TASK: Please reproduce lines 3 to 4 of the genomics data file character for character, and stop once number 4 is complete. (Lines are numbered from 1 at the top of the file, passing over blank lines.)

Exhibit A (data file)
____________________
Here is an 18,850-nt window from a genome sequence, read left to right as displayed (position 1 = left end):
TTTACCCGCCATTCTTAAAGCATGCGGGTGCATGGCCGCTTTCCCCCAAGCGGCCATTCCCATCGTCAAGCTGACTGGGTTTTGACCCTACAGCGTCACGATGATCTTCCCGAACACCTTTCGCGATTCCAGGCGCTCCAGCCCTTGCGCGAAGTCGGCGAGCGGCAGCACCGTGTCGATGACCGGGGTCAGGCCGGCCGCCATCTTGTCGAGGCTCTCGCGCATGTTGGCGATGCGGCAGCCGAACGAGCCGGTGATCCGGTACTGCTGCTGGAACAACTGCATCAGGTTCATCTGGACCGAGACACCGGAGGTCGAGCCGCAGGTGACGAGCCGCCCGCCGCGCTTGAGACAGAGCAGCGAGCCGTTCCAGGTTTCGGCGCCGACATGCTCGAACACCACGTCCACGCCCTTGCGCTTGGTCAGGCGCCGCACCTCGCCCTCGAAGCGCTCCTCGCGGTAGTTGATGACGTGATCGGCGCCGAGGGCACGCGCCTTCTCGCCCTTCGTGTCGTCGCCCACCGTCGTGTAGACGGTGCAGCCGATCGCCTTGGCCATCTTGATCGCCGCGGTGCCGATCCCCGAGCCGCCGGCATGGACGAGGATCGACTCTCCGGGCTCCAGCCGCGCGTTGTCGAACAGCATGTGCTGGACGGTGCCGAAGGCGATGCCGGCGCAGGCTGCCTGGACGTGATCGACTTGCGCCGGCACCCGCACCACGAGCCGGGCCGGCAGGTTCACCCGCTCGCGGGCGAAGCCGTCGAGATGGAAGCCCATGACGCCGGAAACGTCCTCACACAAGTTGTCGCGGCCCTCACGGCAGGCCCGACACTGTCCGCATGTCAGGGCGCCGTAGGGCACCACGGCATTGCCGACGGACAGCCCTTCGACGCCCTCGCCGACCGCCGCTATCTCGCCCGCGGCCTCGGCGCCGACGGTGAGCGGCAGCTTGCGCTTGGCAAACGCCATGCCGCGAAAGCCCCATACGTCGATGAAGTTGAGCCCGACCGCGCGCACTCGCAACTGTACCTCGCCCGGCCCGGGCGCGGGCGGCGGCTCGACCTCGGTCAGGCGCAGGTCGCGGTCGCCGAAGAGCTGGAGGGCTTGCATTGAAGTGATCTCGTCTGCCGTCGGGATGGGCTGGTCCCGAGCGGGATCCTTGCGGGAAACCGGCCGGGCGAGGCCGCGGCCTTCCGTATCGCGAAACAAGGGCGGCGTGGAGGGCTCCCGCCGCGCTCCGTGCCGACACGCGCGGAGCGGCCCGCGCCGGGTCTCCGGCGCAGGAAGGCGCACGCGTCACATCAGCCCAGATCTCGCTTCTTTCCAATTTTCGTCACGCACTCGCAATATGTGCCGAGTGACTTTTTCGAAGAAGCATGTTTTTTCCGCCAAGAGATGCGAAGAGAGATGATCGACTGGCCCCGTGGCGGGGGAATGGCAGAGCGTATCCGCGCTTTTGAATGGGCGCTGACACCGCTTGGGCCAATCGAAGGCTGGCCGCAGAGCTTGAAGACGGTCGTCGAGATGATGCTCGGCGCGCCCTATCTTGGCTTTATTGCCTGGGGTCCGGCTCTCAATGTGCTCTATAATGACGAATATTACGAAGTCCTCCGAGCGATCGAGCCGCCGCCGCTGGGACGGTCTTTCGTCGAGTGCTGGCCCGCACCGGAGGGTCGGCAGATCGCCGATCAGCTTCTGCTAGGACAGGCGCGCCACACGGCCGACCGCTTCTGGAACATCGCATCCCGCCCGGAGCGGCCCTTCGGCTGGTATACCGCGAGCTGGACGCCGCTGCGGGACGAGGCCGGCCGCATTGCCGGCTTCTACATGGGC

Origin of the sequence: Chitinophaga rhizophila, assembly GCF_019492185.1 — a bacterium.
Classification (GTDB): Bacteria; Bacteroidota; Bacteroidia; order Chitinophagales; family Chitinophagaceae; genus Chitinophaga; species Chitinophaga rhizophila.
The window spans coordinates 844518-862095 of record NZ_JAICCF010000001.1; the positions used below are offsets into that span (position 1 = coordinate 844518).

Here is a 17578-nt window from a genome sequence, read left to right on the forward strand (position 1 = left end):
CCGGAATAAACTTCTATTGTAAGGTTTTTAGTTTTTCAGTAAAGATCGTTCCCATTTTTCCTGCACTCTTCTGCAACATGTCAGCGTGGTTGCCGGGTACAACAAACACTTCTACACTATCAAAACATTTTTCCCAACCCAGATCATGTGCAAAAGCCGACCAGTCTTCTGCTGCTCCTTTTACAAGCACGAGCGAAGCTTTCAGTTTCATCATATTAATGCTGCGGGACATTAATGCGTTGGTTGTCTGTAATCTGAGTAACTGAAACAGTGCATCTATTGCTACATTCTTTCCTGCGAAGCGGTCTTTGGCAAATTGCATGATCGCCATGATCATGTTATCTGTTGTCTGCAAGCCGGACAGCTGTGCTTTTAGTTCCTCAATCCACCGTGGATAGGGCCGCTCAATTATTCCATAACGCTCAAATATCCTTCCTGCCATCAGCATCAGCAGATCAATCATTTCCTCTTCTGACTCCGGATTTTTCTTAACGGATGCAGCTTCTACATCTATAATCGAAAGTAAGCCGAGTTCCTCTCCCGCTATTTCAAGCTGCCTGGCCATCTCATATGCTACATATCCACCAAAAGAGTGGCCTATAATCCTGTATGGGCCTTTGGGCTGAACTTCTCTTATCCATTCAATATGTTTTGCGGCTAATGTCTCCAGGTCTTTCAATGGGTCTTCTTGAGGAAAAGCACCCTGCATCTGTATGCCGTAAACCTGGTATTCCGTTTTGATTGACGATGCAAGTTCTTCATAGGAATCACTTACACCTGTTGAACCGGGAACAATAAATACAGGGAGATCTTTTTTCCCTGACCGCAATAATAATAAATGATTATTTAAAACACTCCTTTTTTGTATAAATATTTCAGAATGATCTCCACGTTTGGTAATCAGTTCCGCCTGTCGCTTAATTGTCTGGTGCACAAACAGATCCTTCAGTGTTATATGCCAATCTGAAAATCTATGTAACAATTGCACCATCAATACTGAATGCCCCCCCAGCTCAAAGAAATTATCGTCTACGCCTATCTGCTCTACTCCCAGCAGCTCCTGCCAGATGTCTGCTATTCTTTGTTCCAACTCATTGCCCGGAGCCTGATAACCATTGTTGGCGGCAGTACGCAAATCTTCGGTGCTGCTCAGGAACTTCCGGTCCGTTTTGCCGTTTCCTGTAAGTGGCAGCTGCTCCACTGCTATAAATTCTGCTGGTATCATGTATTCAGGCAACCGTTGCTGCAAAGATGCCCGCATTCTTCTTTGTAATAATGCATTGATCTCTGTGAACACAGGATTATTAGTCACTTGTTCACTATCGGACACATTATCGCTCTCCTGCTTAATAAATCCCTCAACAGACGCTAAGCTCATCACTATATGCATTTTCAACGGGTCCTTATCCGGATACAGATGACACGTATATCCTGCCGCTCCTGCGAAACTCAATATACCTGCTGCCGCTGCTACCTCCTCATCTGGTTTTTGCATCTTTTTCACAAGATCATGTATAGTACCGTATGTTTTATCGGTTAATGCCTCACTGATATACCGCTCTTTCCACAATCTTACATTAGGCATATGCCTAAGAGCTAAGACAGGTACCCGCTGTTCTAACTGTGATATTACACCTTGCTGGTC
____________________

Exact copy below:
Origin of the sequence: Chitinophaga rhizophila, assembly GCF_019492185.1 — a bacterium.
Classification (GTDB): Bacteria; Bacteroidota; Bacteroidia; order Chitinophagales; family Chitinophagaceae; genus Chitinophaga; species Chitinophaga rhizophila.